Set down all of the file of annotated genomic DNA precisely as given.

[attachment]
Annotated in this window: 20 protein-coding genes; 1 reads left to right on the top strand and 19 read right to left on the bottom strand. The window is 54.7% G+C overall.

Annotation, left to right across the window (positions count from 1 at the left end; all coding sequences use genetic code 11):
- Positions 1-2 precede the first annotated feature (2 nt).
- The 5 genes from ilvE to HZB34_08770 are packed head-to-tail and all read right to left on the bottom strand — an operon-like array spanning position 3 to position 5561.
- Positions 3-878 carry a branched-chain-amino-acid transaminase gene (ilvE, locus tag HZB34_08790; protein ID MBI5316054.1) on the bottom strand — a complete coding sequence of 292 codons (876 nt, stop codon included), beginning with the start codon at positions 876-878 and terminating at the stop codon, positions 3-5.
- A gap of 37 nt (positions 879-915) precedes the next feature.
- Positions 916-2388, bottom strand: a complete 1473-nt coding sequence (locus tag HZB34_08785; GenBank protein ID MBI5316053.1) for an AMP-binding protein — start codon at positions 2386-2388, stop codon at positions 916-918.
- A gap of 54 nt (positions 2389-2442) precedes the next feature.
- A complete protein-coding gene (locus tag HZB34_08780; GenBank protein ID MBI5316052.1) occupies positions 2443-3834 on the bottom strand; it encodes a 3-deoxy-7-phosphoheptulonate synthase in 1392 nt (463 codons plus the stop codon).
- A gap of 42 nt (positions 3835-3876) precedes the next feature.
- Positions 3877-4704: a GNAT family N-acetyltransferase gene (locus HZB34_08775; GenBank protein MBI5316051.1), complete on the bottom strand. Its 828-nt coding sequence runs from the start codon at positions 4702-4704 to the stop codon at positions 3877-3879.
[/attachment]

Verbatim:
Annotated in this window: 20 protein-coding genes; 1 reads left to right on the top strand and 19 read right to left on the bottom strand. The window is 54.7% G+C overall.

Annotation, left to right across the window (positions count from 1 at the left end; all coding sequences use genetic code 11):
- Positions 1-2 precede the first annotated feature (2 nt).
- The 5 genes from ilvE to HZB34_08770 are packed head-to-tail and all read right to left on the bottom strand — an operon-like array spanning position 3 to position 5561.
- Positions 3-878 carry a branched-chain-amino-acid transaminase gene (ilvE, locus tag HZB34_08790; protein ID MBI5316054.1) on the bottom strand — a complete coding sequence of 292 codons (876 nt, stop codon included), beginning with the start codon at positions 876-878 and terminating at the stop codon, positions 3-5.
- A gap of 37 nt (positions 879-915) precedes the next feature.
- Positions 916-2388, bottom strand: a complete 1473-nt coding sequence (locus tag HZB34_08785; GenBank protein ID MBI5316053.1) for an AMP-binding protein — start codon at positions 2386-2388, stop codon at positions 916-918.
- A gap of 54 nt (positions 2389-2442) precedes the next feature.
- A complete protein-coding gene (locus tag HZB34_08780; GenBank protein ID MBI5316052.1) occupies positions 2443-3834 on the bottom strand; it encodes a 3-deoxy-7-phosphoheptulonate synthase in 1392 nt (463 codons plus the stop codon).
- A gap of 42 nt (positions 3835-3876) precedes the next feature.
- Positions 3877-4704: a GNAT family N-acetyltransferase gene (locus HZB34_08775; GenBank protein MBI5316051.1), complete on the bottom strand. Its 828-nt coding sequence runs from the start codon at positions 4702-4704 to the stop codon at positions 3877-3879.